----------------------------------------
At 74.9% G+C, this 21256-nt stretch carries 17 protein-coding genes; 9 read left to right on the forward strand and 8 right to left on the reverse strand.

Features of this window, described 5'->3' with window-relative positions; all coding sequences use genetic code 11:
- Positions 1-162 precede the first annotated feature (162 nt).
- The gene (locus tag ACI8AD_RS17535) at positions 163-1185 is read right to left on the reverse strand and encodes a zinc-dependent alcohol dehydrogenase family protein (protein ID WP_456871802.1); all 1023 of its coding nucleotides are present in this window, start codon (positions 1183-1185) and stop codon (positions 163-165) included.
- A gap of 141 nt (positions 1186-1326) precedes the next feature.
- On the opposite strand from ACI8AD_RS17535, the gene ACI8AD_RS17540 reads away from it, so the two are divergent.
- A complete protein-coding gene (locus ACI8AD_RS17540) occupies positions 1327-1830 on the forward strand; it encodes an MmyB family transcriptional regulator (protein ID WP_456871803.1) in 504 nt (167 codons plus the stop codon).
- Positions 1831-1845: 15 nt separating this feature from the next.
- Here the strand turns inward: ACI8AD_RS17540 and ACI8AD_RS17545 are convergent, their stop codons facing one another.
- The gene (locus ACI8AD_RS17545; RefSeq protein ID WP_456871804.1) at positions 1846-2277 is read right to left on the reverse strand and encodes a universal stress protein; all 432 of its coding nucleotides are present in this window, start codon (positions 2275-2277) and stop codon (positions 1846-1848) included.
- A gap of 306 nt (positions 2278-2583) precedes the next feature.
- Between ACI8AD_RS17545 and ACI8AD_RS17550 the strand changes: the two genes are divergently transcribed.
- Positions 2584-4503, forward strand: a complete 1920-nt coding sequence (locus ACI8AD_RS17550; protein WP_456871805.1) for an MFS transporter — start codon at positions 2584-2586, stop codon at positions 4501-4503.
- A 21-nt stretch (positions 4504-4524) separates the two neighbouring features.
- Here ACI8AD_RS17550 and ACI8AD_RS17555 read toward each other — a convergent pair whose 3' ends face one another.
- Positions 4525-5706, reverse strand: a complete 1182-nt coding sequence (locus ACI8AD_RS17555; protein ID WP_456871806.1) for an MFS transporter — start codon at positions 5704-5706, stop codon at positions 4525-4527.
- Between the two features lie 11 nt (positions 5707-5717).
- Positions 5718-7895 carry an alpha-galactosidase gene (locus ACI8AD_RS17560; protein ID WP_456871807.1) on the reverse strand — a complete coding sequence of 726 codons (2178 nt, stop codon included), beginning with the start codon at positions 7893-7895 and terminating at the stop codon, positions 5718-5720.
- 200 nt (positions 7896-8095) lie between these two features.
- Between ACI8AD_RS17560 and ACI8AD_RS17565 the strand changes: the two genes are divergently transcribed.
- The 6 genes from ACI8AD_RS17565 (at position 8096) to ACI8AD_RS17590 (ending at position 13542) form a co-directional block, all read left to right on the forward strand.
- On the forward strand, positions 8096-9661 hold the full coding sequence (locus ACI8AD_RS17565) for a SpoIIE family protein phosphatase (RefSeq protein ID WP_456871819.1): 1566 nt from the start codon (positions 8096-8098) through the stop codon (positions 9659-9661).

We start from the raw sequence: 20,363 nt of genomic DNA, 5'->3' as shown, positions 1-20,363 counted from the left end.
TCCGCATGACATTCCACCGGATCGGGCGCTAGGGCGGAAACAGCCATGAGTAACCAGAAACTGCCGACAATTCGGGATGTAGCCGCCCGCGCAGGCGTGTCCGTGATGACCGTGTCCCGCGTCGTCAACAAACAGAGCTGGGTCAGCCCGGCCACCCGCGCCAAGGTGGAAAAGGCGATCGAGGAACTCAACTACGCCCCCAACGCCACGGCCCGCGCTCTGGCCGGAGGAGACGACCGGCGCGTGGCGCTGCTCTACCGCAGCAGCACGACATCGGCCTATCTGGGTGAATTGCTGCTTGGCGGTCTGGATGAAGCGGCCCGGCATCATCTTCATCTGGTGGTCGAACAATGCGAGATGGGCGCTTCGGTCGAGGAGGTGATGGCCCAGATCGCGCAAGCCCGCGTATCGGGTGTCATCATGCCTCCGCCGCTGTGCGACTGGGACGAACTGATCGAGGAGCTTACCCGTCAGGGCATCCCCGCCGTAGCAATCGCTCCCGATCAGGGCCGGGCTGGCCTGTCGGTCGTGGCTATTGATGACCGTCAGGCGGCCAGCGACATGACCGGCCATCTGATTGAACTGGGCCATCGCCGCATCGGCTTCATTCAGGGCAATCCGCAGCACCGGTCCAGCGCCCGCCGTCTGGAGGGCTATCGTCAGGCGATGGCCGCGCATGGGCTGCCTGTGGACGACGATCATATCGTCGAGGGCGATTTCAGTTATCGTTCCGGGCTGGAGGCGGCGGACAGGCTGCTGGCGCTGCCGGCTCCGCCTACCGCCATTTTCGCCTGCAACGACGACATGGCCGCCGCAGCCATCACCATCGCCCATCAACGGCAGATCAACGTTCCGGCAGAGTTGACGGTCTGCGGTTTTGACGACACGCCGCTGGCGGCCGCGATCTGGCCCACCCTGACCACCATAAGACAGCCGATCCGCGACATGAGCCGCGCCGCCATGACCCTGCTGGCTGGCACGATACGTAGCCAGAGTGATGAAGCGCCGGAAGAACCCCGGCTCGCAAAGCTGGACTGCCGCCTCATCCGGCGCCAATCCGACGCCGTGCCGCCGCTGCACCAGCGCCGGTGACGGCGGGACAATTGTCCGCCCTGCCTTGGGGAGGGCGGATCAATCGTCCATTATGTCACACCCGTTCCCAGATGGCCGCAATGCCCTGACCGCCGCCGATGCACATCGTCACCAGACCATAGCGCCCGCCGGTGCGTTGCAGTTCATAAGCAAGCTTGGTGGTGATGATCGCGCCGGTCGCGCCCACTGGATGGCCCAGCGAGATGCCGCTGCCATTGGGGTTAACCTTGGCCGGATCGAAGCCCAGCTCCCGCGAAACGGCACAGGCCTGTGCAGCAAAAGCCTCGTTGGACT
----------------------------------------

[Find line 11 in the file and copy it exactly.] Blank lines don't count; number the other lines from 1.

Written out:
- A gap of 306 nt (positions 2278-2583) precedes the next feature.